Beginning October 1, 2019, hospitals without critical access hospital (CAH) designation that use swing beds would need to report several new MDS items (K0100, I4300, O0100D2) on their Swing Bed PPS Assessment.
CMS made no measure changes to the SNF QRP for the coming year.
The final rule did expand the provider notification methods to include: QIES ASAP system, USPS snail mail, and email from the Medicare Administrative Contractor (MAC). In addition, the final rule increases the number of years of data used to calculate the Medicare spending per beneficiary and discharge to the community measures for purposes of public display from one to two years, starting as early as CY 2019.
In prior rulemaking, CMS included the performance and baseline years. Now, for FY 2021, FY 2019 (October 1, 2018, through September 30, 2019,) will serve as the performance period for the SNF VBP program year. FY 2017 (October 1, 2016, through September 30, 2017,) will serve as the baseline period for the FY 2021 SNF VBP program year.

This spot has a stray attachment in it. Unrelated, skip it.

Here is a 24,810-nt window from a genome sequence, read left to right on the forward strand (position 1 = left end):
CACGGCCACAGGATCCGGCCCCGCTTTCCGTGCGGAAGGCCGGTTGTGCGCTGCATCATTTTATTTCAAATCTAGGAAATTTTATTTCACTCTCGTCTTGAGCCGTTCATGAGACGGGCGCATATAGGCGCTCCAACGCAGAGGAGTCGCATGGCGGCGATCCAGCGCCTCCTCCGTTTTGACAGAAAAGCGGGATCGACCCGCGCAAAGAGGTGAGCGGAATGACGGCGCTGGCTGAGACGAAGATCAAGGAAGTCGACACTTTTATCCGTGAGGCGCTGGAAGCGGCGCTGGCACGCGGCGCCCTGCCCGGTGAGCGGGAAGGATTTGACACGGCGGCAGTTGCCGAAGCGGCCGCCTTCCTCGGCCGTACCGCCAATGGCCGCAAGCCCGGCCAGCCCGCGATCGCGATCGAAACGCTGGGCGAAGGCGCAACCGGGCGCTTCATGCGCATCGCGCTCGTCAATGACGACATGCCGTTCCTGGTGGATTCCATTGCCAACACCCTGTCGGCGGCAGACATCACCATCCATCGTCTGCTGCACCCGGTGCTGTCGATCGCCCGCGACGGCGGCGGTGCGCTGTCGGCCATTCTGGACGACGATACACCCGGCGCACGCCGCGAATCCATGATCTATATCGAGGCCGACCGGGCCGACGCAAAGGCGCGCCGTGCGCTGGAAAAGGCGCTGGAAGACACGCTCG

Going forward, CMS wants to provide stability for SNFs in the VBP Program and indicated that beginning with the FY 2022 program year and for subsequent program years it will:
- Adopt a performance period that is the one-year period following the performance period for the previous program year.
- Adopt a baseline period that is the one-year period following the baseline period for the previous year.
SNFs without sufficient baseline data for the year (fewer than 25 eligible stays) will only be scored on their achievement in that year and should follow the low-volume approach to performance scoring, as laid out by CMS.